[This is a guest-post from Brian Kerr]
It was the start of October and I was stuck commuting to work in traffic for 1 hour both ways. Oh yes, and I was working 8am to 6pm…this meant I woke up at 6am and got home at 7pm if I was lucky.
Lucky meant that I got to leave work on-time and traffic was not exceptionally bad that day (from the uncoordinated masses of Apple cultists and Googlers flooding the South Bay highways at their scheduled migration times).
It was one day, while in stop-and-go traffic, enraged by a stressful day of PCB sales to irate electrical engineers… in the midst of listening to Brian Tracy… I decided it was time for me to do better.
Forcing “Job Serendipity”
That night, I set out to force job serendipity upon myself. I crafted an excellent resume and made my LinkedIn up-to-date and active. I spent a good four hours seeing what people where in my networks and seeing if any careers/companies looked promising.
The problem was, everything was promising, because I had already decided I wanted nothing more with the prototype PCB world. So I took a step back and asked… “What do I want?”
I started off by admitting I wanted to do BizDev/Sales. I wanted to travel…everywhere if possible.. in planes.
I wanted to do business with the biggest names in industry and have relationships with top CEOs because I know I will need those to support where I want to be in my far-off distant future.
Rule 1: Align what you are looking for with your personal ambitions.
Then details got harder… “What do I want?” I asked myself again. Ok… it was time for Manta.
I use Manta every time I want to build a list of companies to work for. I search for companies under 100 employees, with revenue greater than $500,000 per employee.
Think about it… if a company has 100 employees and their revenue for the year is 5 million. Sure 5 million is a lot… but per employee, that is only 50k revenue, and that does not even consider the operation costs.
In my experience $500,000 per employee is the sweet spot. This essentially means, you will be treated well there.
Rule 2: Place yourself where there is more than enough to go around
I expanded the list of what I wanted, farther and farther, and farther. I got tired and promptly passed out to go to work the next day. After a long day at work, I went home and continued right where I left off.
Rule 3: Follow through until there is change.
This is where I was ready. The image of the perfect job was in my head, I knew what I wanted and what I did not want. No commute. No traffic. No early mornings. No pseudo-account manager sales job, but a real sales job.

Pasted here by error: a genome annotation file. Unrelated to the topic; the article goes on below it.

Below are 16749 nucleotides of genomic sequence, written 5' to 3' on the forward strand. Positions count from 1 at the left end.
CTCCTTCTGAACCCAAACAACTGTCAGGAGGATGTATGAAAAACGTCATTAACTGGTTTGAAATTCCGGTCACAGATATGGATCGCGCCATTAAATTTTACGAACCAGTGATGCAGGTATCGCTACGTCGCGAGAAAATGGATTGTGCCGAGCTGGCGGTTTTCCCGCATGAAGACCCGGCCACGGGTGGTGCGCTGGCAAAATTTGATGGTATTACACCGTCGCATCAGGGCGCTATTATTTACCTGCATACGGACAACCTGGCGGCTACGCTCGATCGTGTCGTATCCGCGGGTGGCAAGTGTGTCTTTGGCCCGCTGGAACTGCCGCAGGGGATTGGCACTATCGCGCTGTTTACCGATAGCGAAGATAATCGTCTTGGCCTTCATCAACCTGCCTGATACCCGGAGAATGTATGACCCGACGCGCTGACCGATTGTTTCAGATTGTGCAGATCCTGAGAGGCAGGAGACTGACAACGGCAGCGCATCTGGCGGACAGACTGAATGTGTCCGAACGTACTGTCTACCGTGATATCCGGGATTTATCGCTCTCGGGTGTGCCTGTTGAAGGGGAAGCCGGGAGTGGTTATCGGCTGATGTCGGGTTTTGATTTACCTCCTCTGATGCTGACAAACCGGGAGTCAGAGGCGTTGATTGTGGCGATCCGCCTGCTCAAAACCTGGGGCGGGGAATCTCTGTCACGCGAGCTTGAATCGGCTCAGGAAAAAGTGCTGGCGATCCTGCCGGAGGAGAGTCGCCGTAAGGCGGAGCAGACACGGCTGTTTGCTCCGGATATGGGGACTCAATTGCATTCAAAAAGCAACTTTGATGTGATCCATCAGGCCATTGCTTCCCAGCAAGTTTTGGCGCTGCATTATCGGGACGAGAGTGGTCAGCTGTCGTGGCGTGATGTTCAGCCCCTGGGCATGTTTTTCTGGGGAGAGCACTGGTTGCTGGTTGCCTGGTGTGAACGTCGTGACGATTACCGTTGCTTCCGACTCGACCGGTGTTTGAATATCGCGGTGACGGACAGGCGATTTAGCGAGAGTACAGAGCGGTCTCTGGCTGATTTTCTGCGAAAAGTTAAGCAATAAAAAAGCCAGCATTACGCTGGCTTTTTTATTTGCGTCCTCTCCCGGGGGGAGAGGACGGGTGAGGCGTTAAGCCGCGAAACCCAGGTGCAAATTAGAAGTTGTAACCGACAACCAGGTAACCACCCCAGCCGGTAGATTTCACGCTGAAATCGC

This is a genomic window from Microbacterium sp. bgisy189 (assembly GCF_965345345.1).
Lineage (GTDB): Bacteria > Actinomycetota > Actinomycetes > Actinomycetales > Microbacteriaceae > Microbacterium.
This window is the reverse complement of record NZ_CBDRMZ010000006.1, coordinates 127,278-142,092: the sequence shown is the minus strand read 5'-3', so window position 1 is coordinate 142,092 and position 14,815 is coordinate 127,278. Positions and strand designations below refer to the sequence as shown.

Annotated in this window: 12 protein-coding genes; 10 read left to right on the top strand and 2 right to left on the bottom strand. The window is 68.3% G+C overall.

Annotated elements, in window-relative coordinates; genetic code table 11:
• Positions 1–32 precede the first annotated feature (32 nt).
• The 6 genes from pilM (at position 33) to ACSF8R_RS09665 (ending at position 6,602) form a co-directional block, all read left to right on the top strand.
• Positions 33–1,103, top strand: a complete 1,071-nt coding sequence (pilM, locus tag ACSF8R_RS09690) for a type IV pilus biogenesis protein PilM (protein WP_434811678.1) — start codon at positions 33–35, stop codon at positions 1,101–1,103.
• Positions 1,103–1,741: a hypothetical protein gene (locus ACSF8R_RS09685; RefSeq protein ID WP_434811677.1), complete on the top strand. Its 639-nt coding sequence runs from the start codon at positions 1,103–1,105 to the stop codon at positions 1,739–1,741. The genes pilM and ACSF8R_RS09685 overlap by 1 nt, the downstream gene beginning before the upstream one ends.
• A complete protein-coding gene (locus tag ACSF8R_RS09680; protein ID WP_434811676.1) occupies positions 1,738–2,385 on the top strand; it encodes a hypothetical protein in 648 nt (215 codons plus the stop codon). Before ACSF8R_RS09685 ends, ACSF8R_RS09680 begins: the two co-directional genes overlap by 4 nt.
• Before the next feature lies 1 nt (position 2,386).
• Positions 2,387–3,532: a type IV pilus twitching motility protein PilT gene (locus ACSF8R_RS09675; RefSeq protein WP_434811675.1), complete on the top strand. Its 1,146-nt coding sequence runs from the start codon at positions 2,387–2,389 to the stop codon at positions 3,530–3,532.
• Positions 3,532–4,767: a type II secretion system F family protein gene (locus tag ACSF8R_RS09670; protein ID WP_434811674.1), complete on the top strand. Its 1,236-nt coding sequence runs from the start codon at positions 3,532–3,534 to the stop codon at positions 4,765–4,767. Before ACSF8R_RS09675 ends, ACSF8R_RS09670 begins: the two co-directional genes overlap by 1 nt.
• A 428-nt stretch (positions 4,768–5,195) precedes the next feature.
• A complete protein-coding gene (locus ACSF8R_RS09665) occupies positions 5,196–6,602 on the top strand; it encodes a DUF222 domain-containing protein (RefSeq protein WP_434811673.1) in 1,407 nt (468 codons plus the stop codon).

With everything clear… it was time to finish forcing job serendipity upon myself.
I signed-up, made profiles, and posted resumes on every job site I could find. I posted twitter/facebook/LinkedIn Updates. I made sure to browse job postings and reply immediately to those I was interested in at least two times a day, morning and night.
Besides your typically Craigslist and LinkedIn job walls, try:
…and of course, Monster, Indeed, etc — readyforce is also good, and of course OnGig!
Also when reaching out to your networks, be sure to put status updates of relevant stuff to the field you are looking to go into. I have gotten interviews from LinkedIn updates.
Make sure in passing when speaking with your friends to mention what you are looking for… even if they have no connections to the business world, they could meet just the person who can help you the next day at a bar or bus stop. You never know.
I Was Getting Daily Calls From Recruiters After Just 2 Weeks
Shortly after I did all this, I started getting recruiters calling me as they discovered my resume all over the internet. After two weeks, I didn’t have a single day without a recruiter calling me.
I held strong to what I wanted. I passed up a lot of interviews that didn’t match with the core of what I was looking for. (that is the hardest part)
Late November, I was called by a consulting company I had never heard of, but the recruiter explained the role they were looking to fill, and it matched exactly what I had been looking for… except the stock options are delayed by a year… oh well.
Interviews are interviews. I won’t talk about mine. Long-story short, I leveraged my personality and tech background to get the job over a Sr. Sales guy.
Play the Junior Card if you can (cheaper for them, even though you will get paid more).
So it was a win-win. I got a position essentially as a Sales Executive typically requiring about 5-7 years more experience than what I had, and it came with better pay.
After all the people I called and messaged about jobs, and all the ones I interviewed with, they all ultimately lost to a single recruiter finding my resume on some obscure job site and giving me a call.
Remember, landing a job may be chance, but there are thousands of ways to make those chances in your favor.